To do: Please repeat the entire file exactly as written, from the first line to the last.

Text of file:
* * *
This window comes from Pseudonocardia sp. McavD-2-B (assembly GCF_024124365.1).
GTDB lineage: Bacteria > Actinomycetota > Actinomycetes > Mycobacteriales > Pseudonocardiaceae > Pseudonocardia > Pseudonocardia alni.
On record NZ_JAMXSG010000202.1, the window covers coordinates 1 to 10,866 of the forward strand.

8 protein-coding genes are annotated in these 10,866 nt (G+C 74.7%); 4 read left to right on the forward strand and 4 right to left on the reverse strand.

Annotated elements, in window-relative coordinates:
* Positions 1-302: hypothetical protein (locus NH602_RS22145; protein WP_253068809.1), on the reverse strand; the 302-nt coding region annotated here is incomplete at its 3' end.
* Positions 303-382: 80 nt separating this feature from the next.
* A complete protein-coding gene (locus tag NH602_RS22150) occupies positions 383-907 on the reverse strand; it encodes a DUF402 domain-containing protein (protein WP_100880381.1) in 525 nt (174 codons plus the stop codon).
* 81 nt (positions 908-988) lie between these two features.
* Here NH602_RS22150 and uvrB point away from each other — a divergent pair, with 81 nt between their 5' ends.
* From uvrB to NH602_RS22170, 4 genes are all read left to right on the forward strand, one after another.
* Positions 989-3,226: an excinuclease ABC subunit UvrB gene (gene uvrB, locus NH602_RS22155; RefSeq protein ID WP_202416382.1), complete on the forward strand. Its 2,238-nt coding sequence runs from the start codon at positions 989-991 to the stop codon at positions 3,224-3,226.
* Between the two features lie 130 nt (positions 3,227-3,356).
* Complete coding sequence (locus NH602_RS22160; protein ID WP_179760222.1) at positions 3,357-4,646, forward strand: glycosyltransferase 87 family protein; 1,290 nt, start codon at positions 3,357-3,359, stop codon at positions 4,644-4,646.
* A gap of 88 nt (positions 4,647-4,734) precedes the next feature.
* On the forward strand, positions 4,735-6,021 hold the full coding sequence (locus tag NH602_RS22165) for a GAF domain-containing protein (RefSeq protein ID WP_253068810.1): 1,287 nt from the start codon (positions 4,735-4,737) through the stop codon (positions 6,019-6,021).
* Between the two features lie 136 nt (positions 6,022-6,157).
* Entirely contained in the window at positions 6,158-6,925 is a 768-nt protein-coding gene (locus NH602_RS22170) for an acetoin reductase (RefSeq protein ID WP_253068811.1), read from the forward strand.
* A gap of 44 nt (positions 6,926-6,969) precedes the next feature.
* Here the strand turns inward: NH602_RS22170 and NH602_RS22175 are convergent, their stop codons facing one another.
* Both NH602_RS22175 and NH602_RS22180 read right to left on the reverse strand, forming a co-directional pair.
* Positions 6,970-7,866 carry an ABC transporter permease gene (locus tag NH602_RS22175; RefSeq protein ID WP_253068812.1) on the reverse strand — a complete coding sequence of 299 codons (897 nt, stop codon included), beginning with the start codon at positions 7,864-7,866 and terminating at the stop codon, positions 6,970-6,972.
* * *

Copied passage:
This window comes from Pseudonocardia sp. McavD-2-B (assembly GCF_024124365.1).
GTDB lineage: Bacteria > Actinomycetota > Actinomycetes > Mycobacteriales > Pseudonocardiaceae > Pseudonocardia > Pseudonocardia alni.
On record NZ_JAMXSG010000202.1, the window covers coordinates 1 to 10,866 of the forward strand.

8 protein-coding genes are annotated in these 10,866 nt (G+C 74.7%); 4 read left to right on the forward strand and 4 right to left on the reverse strand.

Annotated elements, in window-relative coordinates:
* Positions 1-302: hypothetical protein (locus NH602_RS22145; protein WP_253068809.1), on the reverse strand; the 302-nt coding region annotated here is incomplete at its 3' end.
* Positions 303-382: 80 nt separating this feature from the next.
* A complete protein-coding gene (locus tag NH602_RS22150) occupies positions 383-907 on the reverse strand; it encodes a DUF402 domain-containing protein (protein WP_100880381.1) in 525 nt (174 codons plus the stop codon).
* 81 nt (positions 908-988) lie between these two features.
* Here NH602_RS22150 and uvrB point away from each other — a divergent pair, with 81 nt between their 5' ends.
* From uvrB to NH602_RS22170, 4 genes are all read left to right on the forward strand, one after another.
* Positions 989-3,226: an excinuclease ABC subunit UvrB gene (gene uvrB, locus NH602_RS22155; RefSeq protein ID WP_202416382.1), complete on the forward strand. Its 2,238-nt coding sequence runs from the start codon at positions 989-991 to the stop codon at positions 3,224-3,226.
* Between the two features lie 130 nt (positions 3,227-3,356).
* Complete coding sequence (locus NH602_RS22160; protein ID WP_179760222.1) at positions 3,357-4,646, forward strand: glycosyltransferase 87 family protein; 1,290 nt, start codon at positions 3,357-3,359, stop codon at positions 4,644-4,646.
* A gap of 88 nt (positions 4,647-4,734) precedes the next feature.
* On the forward strand, positions 4,735-6,021 hold the full coding sequence (locus tag NH602_RS22165) for a GAF domain-containing protein (RefSeq protein ID WP_253068810.1): 1,287 nt from the start codon (positions 4,735-4,737) through the stop codon (positions 6,019-6,021).
* Between the two features lie 136 nt (positions 6,022-6,157).
* Entirely contained in the window at positions 6,158-6,925 is a 768-nt protein-coding gene (locus NH602_RS22170) for an acetoin reductase (RefSeq protein ID WP_253068811.1), read from the forward strand.
* A gap of 44 nt (positions 6,926-6,969) precedes the next feature.
* Here the strand turns inward: NH602_RS22170 and NH602_RS22175 are convergent, their stop codons facing one another.
* Both NH602_RS22175 and NH602_RS22180 read right to left on the reverse strand, forming a co-directional pair.
* Positions 6,970-7,866 carry an ABC transporter permease gene (locus tag NH602_RS22175; RefSeq protein ID WP_253068812.1) on the reverse strand — a complete coding sequence of 299 codons (897 nt, stop codon included), beginning with the start codon at positions 7,864-7,866 and terminating at the stop codon, positions 6,970-6,972.